If you’re enrolled in Medicare Part B, a stand-alone Medicare Part D Prescription Drug Plan or a Medicare Advantage Prescription Drug plan, you may be subject to an Income-Related Monthly Adjustment Amount (IRMAA). Medicare Part B-IRMAA and Part D-IRMAA are added premiums you may have to pay if Social Security determines that your income from two years ago is above a specified threshold, in accordance with the Medicare Modernization Act (MMA) and the Affordable Care Act (ACA), respectively. According to the Social Security Administration (SSA), fewer than five percent of Medicare beneficiaries will pay the higher premium.
Do I have to pay a higher Medicare Part B and/or Part D premium?
If you’re enrolled in Original Medicare (Part A and Part B), or a Medicare plan that provides prescription drug coverage, your total premium amount depends on the earnings you report to the Internal Revenue Service (IRS). As of 2019, IRMAA applies to beneficiaries whose reported earnings two years ago were more than $85,000 per year for an individual and more than $170,000 per year for a married couple who file taxes jointly.
IRMAA is not the same as a late enrollment penalty. IRMAA is about the modified adjusted gross income you reported on your IRS tax return two years ago. At any point in time, if the SSA finds that your income level meets the IRMAA requirement, it will send you an Initial IRMAA Determination notice and set higher monthly premium payments for your Medicare Part B and Part D coverage. Be sure to keep that notice, because it includes important information about your appeal rights, if you disagree with SSA’s decision.
Remember, if you have a Medicare Supplement plan or a Medicare Advantage plan, you still have Medicare Part A and Part B. Therefore, if your earnings fall within the category described below, IRMAA may still apply to you because you are still responsible for the Part B premium. The Part B premium is in addition to the premium of the Medicare Supplement plan or Medicare Advantage plan, if any.
If you disagree with SSA’s determination — for example, if your income has dropped — you can file an appeal by filling out and sending this form to Social Security.
How much is my IRMAA amount?
The following chart gives you an idea of your estimated Medicare Part B-IRMAA and/or Part D-IRMAA costs if your total income in 2017 was over $85,000. (You don’t have to pay an extra amount with your monthly premium if your income was $85,000 or less.)
The Social Security Administration (SSA) uses your modified adjusted gross income (MAGI) as the basis for IRMAA determination in the chart below. Your MAGI is the total of your adjusted gross income and tax-exempt interest income.
|File individual tax return||File joint tax return||Married and file separate tax return||Part B monthly premium (in 2019)*||Part D monthly premium (in 2019)|
|$85,000 or less||$170,000 or less||$85,000 or less||$135.50 (standard premium)||Your plan premium|
|Above $85,000, up to $107,000||Above $170,000, up to $214,000||Not Applicable||$189.60||$12.40 + your plan premium|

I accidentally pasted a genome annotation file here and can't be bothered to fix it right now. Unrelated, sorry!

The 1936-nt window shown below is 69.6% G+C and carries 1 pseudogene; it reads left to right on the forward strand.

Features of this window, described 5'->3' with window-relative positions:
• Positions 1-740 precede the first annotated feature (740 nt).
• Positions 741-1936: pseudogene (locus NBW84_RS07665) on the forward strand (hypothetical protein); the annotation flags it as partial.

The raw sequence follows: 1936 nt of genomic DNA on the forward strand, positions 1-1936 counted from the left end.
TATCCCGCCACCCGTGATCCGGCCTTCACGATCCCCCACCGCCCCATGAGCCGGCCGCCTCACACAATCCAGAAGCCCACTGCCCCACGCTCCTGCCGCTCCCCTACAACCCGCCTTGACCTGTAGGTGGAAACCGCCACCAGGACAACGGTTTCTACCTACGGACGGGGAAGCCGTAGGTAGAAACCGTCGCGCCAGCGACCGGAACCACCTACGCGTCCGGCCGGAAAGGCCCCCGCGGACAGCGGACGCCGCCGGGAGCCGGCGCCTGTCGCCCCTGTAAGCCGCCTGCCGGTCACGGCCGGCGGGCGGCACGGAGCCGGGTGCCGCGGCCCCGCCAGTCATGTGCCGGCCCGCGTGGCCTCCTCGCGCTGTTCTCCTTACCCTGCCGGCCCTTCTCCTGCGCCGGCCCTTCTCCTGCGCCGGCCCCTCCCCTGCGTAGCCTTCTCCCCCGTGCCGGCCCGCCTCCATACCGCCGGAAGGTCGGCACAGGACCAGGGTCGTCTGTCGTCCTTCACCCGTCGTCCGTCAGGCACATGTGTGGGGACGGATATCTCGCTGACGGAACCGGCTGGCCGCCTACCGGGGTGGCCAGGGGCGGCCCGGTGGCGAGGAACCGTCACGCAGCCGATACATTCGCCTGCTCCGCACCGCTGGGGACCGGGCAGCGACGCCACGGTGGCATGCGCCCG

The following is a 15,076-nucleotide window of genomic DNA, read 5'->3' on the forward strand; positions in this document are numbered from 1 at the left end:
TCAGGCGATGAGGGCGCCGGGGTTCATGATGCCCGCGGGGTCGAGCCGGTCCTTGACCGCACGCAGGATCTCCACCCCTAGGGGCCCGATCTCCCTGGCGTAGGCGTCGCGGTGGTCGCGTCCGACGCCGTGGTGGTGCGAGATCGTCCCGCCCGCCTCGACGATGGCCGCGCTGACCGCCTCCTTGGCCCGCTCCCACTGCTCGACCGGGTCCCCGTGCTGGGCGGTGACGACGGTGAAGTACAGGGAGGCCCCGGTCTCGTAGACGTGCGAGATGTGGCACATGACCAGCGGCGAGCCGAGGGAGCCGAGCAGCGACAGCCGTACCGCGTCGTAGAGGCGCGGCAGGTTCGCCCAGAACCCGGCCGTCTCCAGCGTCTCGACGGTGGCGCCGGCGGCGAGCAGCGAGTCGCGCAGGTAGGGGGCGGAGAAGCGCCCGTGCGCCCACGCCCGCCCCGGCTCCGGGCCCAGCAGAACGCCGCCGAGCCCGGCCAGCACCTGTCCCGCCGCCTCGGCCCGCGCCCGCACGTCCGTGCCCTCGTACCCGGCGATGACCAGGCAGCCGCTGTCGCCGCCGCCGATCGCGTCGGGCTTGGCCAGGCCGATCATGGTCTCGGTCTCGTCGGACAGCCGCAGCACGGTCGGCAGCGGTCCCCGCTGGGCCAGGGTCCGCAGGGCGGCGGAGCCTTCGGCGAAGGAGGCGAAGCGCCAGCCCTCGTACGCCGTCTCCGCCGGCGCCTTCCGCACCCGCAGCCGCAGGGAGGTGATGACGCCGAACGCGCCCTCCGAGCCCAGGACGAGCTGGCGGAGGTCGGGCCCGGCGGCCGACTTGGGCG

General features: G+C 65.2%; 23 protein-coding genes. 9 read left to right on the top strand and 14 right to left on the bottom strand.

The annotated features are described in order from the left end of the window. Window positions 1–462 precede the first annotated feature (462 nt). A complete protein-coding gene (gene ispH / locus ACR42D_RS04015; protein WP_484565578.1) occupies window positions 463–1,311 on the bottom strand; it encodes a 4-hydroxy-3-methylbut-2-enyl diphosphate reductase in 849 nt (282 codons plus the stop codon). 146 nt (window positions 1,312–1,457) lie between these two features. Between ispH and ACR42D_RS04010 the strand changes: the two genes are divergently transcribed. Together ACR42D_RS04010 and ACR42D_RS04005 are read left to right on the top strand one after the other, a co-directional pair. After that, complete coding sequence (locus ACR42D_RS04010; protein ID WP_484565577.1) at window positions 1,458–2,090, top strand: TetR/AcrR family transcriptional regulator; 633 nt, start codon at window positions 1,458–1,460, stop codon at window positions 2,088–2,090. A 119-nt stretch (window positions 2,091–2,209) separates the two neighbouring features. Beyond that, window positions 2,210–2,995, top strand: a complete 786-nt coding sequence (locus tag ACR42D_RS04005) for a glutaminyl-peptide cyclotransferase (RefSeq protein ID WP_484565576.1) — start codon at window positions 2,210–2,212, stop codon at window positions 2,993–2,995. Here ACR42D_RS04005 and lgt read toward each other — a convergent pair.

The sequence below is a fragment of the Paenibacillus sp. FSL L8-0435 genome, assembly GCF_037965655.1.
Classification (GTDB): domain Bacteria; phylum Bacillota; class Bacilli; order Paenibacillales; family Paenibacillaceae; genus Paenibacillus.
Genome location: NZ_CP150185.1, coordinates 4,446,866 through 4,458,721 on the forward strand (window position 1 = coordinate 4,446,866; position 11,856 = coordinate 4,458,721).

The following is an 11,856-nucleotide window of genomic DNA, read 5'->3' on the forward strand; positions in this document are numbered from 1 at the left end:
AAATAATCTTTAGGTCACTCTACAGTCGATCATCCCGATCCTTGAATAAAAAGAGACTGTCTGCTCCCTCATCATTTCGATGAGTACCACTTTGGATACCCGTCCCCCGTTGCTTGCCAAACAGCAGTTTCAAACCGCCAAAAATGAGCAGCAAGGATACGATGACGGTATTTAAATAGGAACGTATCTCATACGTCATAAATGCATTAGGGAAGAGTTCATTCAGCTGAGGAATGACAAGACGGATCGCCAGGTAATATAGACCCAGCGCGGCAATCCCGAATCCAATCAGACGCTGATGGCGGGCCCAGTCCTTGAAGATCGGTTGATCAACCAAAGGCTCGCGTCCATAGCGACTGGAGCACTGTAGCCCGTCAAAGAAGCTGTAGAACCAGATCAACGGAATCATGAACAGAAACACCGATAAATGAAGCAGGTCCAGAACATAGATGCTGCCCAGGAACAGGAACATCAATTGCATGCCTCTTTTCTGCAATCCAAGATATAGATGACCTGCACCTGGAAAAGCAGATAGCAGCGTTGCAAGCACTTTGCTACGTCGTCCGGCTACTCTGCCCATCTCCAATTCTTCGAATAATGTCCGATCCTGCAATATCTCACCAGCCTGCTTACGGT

|Above $107,000, up to $133,500||Above $214,000, up to $267,000||Not Applicable||$270.90||$31.90 + your plan premium|
|Above $133,500, up to $160,000||Above $267,000, up to $320,000||Not Applicable||$352.20||$51.40 + your plan premium|
|Above $160,000 and less than $500,000||Above $320,000 and less than $750,000||Above $85,000 and less than $415,000||$433.40||$70.90 + your plan premium|
|$500,000 or higher||$750,000 or higher||$415,000 and higher||$460.50||$77.40 + your plan premium|
*Please note that your Medicare Part B premium may be less than shown in this chart; see Medicare.gov for details.
How do I pay the IRMAA amount?
It’s important for you to understand that IRMAA isn’t part of your regular Medicare Part B or your Part D monthly premium, and it’s paid differently.
The IRMAA amount is typically deducted from your monthly Social Security (SSA) payment. However, you will get a monthly bill (separate from your Medicare Part B or Part D premium) if any of the following is true for you:
- You don’t get monthly Social Security payments.
- The IRMAA amount is more than your monthly SSA payment.
- You get monthly benefits from the Railroad Retirement Board (RRB) instead of from SSA.
The bill will come from the appropriate government agency, such as the Centers for Medicare & Medicaid Services or the RRB. This is true even if a third party or your employer pays for your Medicare Part B or Part D monthly premium.
The Medicare IRMAA amount can change each year, and you’re required by law to pay that extra amount in order to keep your Medicare Part B and/or Part D coverage. If you fail to pay the Medicare IRMAA, you may be disenrolled from Medicare and lose your health insurance coverage permanently.
To keep your Medicare benefits running smoothly and simply, you might want to:
- Pay your Medicare Part B-IRMAA and/or Medicare Part D-IRMAA bill to Medicare as soon as you get it.
- Make sure the SSA always has your current address, even if you don’t get Social Security benefits.
- Sign up for Medicare Easy Pay at this medicare.gov page.
For more information on the Medicare IRMAA, call Social Security at 1-800-772-1213 (TTY users call 1-800-325-0778) from 7AM to 7PM Monday through Friday ET.